Through analysis of both major Irish dramas and the artists and companies that performed them, Modern Irish Theatre provides an engaging and accessible introduction to 20th century Irish theatre: its origins, dominant themes, relationship to politics and culture, and influence on theatre movements around the world. By looking at her subject as a performance rather than a literary phenomenon, Trotter captures how Irish theatre has actively reflected and shaped debates about Irish culture and identity among audiences, artists, and critics for over a century. This text provides the reader with discussion and analysis of: * Significant playwrights and companies, from Lady Gregory to Brendan Behan to Marina Carr, and from the Abbey Theatre to the Lyric Theatre to Field Day; * Major historical events, including the war for Independence, the Troubles, and the social effects of the Celtic Tiger economy; * Critical Methodologies: how postcolonial, diaspora, performance, gender, and cultural theories, among others, shed light on Irish theatre's political and artistic significance, and how it has addressed specific national concerns. Because of its comprehensiveness and originality, Modern Irish Theatre will be of great interest to students and general readers interested in theatre studies, cultural studies, Irish studies, and political performance.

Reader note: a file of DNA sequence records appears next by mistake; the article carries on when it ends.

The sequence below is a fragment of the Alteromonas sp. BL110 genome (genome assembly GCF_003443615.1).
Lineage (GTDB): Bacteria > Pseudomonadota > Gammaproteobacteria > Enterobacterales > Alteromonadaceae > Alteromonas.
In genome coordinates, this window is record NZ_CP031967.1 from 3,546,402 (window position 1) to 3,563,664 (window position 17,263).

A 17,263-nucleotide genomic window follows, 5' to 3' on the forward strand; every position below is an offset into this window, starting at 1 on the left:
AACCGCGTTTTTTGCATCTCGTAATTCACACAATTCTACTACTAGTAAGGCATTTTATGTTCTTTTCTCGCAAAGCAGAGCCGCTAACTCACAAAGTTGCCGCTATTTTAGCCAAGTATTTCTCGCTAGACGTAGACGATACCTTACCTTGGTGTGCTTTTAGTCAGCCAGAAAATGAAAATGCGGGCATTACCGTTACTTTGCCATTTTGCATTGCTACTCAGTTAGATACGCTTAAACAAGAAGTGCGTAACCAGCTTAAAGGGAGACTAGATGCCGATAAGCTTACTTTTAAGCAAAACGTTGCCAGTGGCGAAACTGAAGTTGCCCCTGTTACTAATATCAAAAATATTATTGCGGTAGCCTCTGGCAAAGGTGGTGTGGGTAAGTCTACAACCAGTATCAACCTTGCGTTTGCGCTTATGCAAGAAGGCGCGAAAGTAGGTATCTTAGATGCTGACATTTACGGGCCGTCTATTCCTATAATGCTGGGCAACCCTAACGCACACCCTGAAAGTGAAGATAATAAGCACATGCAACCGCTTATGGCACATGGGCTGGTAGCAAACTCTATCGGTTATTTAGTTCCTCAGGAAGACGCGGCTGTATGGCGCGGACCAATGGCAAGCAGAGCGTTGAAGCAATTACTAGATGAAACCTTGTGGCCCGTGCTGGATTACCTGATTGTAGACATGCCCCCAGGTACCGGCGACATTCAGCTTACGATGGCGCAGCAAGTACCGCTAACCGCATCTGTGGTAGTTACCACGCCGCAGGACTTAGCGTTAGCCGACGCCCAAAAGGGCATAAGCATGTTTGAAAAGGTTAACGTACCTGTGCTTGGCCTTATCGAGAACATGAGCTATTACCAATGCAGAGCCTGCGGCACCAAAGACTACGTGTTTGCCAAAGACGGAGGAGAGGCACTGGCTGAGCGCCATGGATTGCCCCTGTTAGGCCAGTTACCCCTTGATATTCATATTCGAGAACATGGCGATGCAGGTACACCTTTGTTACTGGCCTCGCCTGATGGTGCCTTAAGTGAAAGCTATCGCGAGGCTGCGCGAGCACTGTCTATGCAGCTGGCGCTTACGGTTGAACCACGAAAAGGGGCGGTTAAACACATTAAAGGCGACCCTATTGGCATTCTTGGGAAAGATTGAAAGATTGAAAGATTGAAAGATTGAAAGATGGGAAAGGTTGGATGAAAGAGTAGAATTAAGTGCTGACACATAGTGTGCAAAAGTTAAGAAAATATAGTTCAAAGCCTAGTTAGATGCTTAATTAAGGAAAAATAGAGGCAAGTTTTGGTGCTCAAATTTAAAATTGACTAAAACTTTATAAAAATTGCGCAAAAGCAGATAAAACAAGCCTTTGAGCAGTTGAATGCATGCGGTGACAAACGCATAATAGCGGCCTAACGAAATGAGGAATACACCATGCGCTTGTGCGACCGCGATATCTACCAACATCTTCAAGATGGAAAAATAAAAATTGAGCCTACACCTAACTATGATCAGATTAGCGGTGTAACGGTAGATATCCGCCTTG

Author: Nicholas Grene,Chris MorashPublish On: 2016-07-28
Author: Nicholas Grene,Chris Morash
Publisher: Oxford University Press
The Oxford Handbook of Modern Irish Theatre provides the single most comprehensive survey of the field to be found in a single volume. Drawing on more than forty contributors from around the world, the book addresses a full range of topics relating to modern Irish theatre from the late nineteenth-century theatre to the most recent works of postdramatic devised theatre. Ireland has long had an importance in the world of theatre out of all proportion to the size of the country, and has been home to four Nobel Laureates (Yeats, Shaw, and Beckett; Seamus Heaney, while primarily a poet, also wrote for the stage). This collection begins with the influence of melodrama, looks at arguably the first modern Irish playwright, Oscar Wilde, before moving into a series of considerations of the Abbey Theatre, and Irish modernism. Arranged chronologically, it explores areas such as women in theatre, Irish-language theatre, and alternative theatres, before reaching the major writers of more recent Irish theatre, including Brian Friel and Tom Murphy, and their successors. There are also individual chapters focusing on Beckett and Shaw, as well as a series of chapters looking at design, acting and theatre architecture. The book concludes with an extended survey of the critical literature on the field. In each chapter, the author does not simply rehearse accepted wisdom; all of the authors push the boundaries of their respective fields, so that each chapter is a significant contribution to scholarship in its own right.